Credit & Debt
Avoid these credit myths to get the score you need
These six simple truths could help you improve your credit health.
People tend to get anxious about their credit scores, and that's not surprising. These scores can seem mysterious. And there are so many myths about how they're calculated, what lenders look for and what can cause a high score to tumble.
With that in mind, here's a list of some of the most common credit myths—and the realities about where your credit score comes from, how to protect it, and how to get yourself in shape to apply for a loan.
Myth 1: Checking your credit score and/or report will hurt your score
OK. Checking your credit won't hurt your score. This myth stems from confusion about the difference between a "hard" and a "soft" credit score inquiry. A "hard" inquiry, which a lender undertakes after you apply for a loan or a new card, tends to temporarily bring your score down a few points.
On the other hand, when you check your score, it's treated as a 'soft' inquiry and doesn't have an impact. In fact, Jeff Richardson, spokesperson for credit scoring company VantageScore, suggests checking your credit score frequently, even monthly. "That way, you actively understand your credit health and can learn ways to improve it," he says.
You can check your credit score for free via Chase Credit Journey.
Myth 2: Closing credit card accounts helps your score
It may sound counter-intuitive, but closing down credit card accounts can actually hurt your score. If you have several open credit accounts and a history of making payments on-time, then you have an established positive record. So, while you may have a lot of available credit, you've also demonstrated that you're likely to take care of it. When you close those accounts, you cut your available credit and start erasing your record.
Here's how it works: Imagine you have three open credit cards, each with a $5,000 limit and no balance. If you close down one card, your available credit drops from $15,000 to $10,000. "Your score will decline because the model no longer calculates the credit history or the available credit associated with that card," says Richardson. And if you've never missed a payment on that card, then canceling it means your positive history also disappears.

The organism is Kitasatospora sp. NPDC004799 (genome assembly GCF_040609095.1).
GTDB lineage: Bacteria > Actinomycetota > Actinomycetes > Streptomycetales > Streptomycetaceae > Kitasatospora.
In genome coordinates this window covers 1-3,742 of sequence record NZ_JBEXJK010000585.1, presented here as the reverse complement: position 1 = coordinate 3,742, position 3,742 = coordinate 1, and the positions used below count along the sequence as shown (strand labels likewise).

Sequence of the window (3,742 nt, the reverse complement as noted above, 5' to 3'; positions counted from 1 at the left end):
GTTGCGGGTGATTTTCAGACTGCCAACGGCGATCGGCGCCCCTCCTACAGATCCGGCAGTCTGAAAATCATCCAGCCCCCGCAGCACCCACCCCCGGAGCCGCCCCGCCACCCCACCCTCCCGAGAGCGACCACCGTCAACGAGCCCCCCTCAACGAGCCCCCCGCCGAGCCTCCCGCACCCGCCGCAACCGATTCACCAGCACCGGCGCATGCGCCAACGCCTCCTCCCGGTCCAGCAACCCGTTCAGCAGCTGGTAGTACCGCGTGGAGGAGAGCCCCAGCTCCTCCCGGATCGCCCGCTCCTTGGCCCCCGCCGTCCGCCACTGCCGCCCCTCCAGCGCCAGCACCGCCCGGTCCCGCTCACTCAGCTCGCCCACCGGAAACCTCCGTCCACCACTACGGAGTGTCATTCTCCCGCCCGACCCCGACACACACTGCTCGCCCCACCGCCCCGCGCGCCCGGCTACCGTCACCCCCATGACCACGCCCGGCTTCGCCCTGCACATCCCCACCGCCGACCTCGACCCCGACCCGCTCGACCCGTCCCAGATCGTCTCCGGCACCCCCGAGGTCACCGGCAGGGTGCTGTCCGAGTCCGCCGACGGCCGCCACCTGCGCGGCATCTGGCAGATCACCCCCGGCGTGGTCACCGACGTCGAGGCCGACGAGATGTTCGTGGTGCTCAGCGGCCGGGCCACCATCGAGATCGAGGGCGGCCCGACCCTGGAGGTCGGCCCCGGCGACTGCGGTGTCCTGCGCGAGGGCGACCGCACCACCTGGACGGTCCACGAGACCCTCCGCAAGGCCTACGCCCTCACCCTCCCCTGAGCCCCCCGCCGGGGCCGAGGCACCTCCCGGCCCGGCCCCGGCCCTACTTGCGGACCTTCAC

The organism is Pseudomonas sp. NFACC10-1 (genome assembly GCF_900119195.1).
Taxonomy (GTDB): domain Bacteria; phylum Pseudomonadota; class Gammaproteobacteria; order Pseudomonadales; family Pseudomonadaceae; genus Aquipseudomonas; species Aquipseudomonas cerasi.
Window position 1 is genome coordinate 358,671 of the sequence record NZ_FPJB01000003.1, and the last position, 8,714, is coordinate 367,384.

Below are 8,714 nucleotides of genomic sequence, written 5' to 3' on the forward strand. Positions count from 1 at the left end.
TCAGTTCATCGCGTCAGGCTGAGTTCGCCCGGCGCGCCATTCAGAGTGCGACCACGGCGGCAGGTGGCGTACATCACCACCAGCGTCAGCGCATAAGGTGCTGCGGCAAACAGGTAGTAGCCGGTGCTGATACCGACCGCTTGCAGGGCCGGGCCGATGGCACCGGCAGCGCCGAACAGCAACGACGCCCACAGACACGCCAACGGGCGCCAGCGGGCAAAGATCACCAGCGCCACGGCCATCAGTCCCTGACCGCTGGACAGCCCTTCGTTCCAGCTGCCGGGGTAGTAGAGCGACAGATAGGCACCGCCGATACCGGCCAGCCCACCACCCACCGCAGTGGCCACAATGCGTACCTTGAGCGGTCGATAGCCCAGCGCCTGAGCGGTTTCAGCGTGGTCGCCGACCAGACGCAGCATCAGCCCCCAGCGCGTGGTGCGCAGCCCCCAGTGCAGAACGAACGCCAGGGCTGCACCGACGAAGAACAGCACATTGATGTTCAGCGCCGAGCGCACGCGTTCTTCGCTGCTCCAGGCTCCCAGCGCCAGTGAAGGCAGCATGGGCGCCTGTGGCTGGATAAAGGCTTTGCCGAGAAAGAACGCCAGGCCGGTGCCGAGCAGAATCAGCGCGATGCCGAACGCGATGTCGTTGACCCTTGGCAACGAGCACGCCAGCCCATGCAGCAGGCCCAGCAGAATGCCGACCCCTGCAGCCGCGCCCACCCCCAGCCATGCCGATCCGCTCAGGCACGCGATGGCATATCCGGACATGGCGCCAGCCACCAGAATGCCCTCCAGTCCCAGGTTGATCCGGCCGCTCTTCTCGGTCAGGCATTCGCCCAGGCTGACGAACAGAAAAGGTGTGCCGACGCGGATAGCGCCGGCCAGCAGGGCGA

Myth 3: All debts have the same impact on a score
Not all debts are the same, and credit agencies weigh some debt higher than others. As Richardson notes, a missed credit card payment might signal that you were forgetful due to family, travel, or work. A missed mortgage payment, on the other hand, might signal financial pressure.
You might find that a missed mortgage payment could cost you 10-20 points more than a missed credit card payment. Keep in mind, if you think you're going to miss paying any of your accounts, it's important to talk to your bank or lender.
Myth 4: The higher your income, the better your score
Not true. Your credit score interprets how you've treated your credit obligations in the past, and your income has no direct bearing on that history. No matter how much you make, maintaining your loans, cards, and other accounts and paying your bills on time still requires diligence and discipline.
What your income can affect is how much money a bank chooses to lend you. But Richardson says income doesn't make it into your credit file and won't improve how you score.
Myth 5: Not using credit cards can help your credit score
You might think that not having a credit card is a corollary to good credit. Although it's true that you don't need a credit card to build a credit history, but it doesn't follow that avoiding credit cards altogether will help improve your credit score. Using credit and paying cards on time can in fact help you build a positive credit history.
Here's why: Lenders look at your credit history to determine if you're credit-worthy. If you have no credit history, scoring models might determine that you are "unscorable," which will make you unattractive to lenders. On the other hand, if you have a history of on-time bill payments, it indicates to a lender that you're likely to make your loan payments on time. Having a credit card and paying it on time can help you establish that history.
Myth 6: Lenders report all late payments to credit bureaus
Most lenders report late payments, but Richardson says you shouldn't assume creditors will instantly report you the moment your payment is overdue. Lenders typically don't report late payments until 30 days past a bill's due date.
That said, credit history, which includes how promptly you pay your bills, is the most important factor in your credit score. An easy fix is to set up reminders and notifications on your mobile phone to avoid late payments. If you miss a payment by a few days, quickly pay it.
Remember, don't be afraid to ask. Whether you need to find out your score, schedule a payment, or open a line of credit, talking to your lender or credit agency becomes the first step toward getting the help you need, and building the score you deserve.
D G McCullough is a Wisconsin-based reporter, focused on social and business trends. Her work has appeared in the Guardian, the Economist, and the Financial Times.